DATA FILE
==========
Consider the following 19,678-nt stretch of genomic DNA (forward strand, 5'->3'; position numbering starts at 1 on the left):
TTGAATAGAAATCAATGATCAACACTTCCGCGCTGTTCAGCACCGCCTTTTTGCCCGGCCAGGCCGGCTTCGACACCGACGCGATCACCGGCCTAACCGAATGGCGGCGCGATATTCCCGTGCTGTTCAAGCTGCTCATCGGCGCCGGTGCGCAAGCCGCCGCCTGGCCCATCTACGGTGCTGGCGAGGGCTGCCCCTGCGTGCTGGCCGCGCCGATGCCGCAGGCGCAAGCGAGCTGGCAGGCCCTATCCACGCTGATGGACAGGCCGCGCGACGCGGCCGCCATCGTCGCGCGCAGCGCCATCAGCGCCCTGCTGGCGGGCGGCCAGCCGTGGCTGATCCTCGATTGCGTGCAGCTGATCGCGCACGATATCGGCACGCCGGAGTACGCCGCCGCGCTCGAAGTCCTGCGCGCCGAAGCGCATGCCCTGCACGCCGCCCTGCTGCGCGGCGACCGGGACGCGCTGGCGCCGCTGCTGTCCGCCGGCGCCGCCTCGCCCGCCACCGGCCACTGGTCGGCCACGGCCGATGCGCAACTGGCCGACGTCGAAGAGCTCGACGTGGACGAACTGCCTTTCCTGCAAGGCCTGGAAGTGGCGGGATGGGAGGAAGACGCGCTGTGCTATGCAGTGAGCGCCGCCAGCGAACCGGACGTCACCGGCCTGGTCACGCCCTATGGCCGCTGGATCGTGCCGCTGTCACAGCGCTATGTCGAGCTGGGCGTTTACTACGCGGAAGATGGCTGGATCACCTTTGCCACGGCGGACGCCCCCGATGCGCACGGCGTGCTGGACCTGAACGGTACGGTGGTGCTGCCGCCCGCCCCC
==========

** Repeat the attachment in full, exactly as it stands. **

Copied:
Consider the following 19,678-nt stretch of genomic DNA (forward strand, 5'->3'; position numbering starts at 1 on the left):
TTGAATAGAAATCAATGATCAACACTTCCGCGCTGTTCAGCACCGCCTTTTTGCCCGGCCAGGCCGGCTTCGACACCGACGCGATCACCGGCCTAACCGAATGGCGGCGCGATATTCCCGTGCTGTTCAAGCTGCTCATCGGCGCCGGTGCGCAAGCCGCCGCCTGGCCCATCTACGGTGCTGGCGAGGGCTGCCCCTGCGTGCTGGCCGCGCCGATGCCGCAGGCGCAAGCGAGCTGGCAGGCCCTATCCACGCTGATGGACAGGCCGCGCGACGCGGCCGCCATCGTCGCGCGCAGCGCCATCAGCGCCCTGCTGGCGGGCGGCCAGCCGTGGCTGATCCTCGATTGCGTGCAGCTGATCGCGCACGATATCGGCACGCCGGAGTACGCCGCCGCGCTCGAAGTCCTGCGCGCCGAAGCGCATGCCCTGCACGCCGCCCTGCTGCGCGGCGACCGGGACGCGCTGGCGCCGCTGCTGTCCGCCGGCGCCGCCTCGCCCGCCACCGGCCACTGGTCGGCCACGGCCGATGCGCAACTGGCCGACGTCGAAGAGCTCGACGTGGACGAACTGCCTTTCCTGCAAGGCCTGGAAGTGGCGGGATGGGAGGAAGACGCGCTGTGCTATGCAGTGAGCGCCGCCAGCGAACCGGACGTCACCGGCCTGGTCACGCCCTATGGCCGCTGGATCGTGCCGCTGTCACAGCGCTATGTCGAGCTGGGCGTTTACTACGCGGAAGATGGCTGGATCACCTTTGCCACGGCGGACGCCCCCGATGCGCACGGCGTGCTGGACCTGAACGGTACGGTGGTGCTGCCGCCCGCCCCC